Anaya Brentumi made her speaking debut at the Black Lives Matter Vigil in Fredericton on June 3, 2020. “I have strong opinions and would like to share them,” she told the crowd.
The 13-year-old middle school student is from a mixed race family and admits to having struggled while growing up in New Brunswick: “I haven’t felt that the people around me were the most open-minded.”
Around 600 people of all ages crowded onto the New Brunswick Legislature green with placards to listen to speakers, cheer and show their solidarity for the movement. Brentumi was one of many people who expressed their frustrations, realities and hopes. The rally was organized by Fredericton activist Scuro Acheson in conjunction with the New Brunswick African Association.
A speaker who goes only by his first name, Léonce, announced at the beginning, “we are here to talk about our own lives” and added “there are people who feel uncomfortable about talking about this kind of stuff but I don’t.”
Indeed, according to organizers, some speakers cancelled at the last minute because of threats relayed on social media: “somebody threatened to drive through the crowd.” The NB Media Co-op wasn’t able to confirm the origin of this threat.
Mike O’Brien, the Mayor of Fredericton, also initially send a statement to the organizers then retracted it at the last minute. Acheson did not get an explanation and deplored the absence of “people in power” from the event, despite invitations.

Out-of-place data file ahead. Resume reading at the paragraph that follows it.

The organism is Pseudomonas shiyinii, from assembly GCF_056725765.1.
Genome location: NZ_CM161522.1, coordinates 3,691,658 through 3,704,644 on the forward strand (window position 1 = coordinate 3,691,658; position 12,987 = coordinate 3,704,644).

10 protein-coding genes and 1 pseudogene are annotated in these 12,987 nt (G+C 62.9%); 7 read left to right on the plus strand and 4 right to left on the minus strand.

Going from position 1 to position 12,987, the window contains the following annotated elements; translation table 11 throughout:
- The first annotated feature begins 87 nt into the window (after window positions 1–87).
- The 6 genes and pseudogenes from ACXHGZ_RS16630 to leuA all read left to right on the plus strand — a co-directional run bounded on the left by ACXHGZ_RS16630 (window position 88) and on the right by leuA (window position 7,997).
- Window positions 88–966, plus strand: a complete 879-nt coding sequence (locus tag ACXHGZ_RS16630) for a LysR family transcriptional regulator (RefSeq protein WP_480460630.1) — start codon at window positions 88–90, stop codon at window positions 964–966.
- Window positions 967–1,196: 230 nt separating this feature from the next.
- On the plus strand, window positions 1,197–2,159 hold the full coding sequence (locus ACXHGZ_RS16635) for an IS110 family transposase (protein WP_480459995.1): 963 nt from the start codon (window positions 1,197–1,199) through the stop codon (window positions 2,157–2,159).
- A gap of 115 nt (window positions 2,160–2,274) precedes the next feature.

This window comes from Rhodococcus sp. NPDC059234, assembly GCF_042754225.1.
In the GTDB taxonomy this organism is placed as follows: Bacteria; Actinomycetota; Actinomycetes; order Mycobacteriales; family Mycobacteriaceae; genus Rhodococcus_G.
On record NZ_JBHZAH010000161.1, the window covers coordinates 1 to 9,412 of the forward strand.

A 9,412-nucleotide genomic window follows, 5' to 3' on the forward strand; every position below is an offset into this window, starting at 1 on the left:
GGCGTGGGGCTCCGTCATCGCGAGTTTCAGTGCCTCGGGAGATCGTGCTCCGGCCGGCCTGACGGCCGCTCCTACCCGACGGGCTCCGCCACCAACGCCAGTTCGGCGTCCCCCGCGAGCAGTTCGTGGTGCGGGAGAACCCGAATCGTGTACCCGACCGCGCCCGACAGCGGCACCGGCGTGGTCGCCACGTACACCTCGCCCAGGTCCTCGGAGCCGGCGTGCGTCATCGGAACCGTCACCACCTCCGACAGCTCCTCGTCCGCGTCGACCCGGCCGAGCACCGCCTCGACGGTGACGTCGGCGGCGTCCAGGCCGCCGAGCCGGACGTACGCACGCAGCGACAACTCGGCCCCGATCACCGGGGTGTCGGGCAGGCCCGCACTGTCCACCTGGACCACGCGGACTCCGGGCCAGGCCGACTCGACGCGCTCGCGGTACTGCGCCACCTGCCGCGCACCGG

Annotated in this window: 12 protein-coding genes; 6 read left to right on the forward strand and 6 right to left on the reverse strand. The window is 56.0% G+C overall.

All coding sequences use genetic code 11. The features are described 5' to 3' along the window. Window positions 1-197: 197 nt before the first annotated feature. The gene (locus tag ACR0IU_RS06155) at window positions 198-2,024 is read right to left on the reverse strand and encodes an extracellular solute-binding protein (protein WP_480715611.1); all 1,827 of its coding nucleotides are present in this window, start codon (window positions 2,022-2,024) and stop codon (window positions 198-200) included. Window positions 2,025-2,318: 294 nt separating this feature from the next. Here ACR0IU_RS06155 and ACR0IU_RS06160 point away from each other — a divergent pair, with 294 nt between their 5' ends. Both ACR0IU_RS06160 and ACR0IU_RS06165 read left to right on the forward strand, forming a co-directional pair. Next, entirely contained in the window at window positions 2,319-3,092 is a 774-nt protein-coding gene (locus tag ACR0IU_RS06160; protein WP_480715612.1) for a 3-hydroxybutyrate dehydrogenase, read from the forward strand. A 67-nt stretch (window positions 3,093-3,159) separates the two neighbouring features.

Speaker Josiah Gado, a graduate of the University of New Brunswick who works for McCain Foods, said there is a misperception in Canada that “racism stops at the border” with the United States.
Gado proceeded to give the crowd more information on the history of People of Colour in Canada and notable Black North Americans. Gado mentioned Fredericton’s own Willie O’Ree and Nova Scotia’s Viola Desmond, who “refused to be nice and polite, she decided to do what was right.”
Like Gado, Brentumi told the crowd: “I will educate those who want to be educated.” Former Saint Thomas University Student Union President Husoni Raymond reiterated that the people present: “go home, read about the history (…) educate each other.”
Another speaker, Yusuf Shire, president of the New Brunswick African Association, mentioned the recent incidents of racism in the province, including racist slurs during the Moncton Black Lives Matter March and the xenophobic threats to the Campbellton doctor who contracted Covid-19.
Shire told the crowd: “We need to wake up and hold everyone accountable.” This was echoed by another participant who specifically mentioned police force responsibility: “cops: all we need from you is accountability.”
Participant Godfroid Basubire who immigrated six years ago from Burundi declared: “If you go inside my body, I’m the same as you,” a sentiment echoed by participant Jared Durelle who led the crowd in an exercise of inhaling and exhaling, for breath is life.
Brentumi asserted: “I am a proud Black woman. I’ll never stop being proud of who I am” despite being called “the N word” from first grade on. She encouraged the crowd to “fight this fight” with her.
Owan Ahuka, a hotel employee for whom this was also their first protest, said: “what we ask is justice and peace. We want our voice to be heard.”
The event wrapped up with a march around the Legislature, chants and an open mic where people present were able to share their experiences.
More Black Lives Matter protests are planned, including an event called “Take a Knee, Take a Stand” to be held on Friday, June 5 at 5:00pm at the New Brunswick Legislature.
Sophie M. Lavoie writes on arts and culture and is an editorial board member of the NB Media Co-op.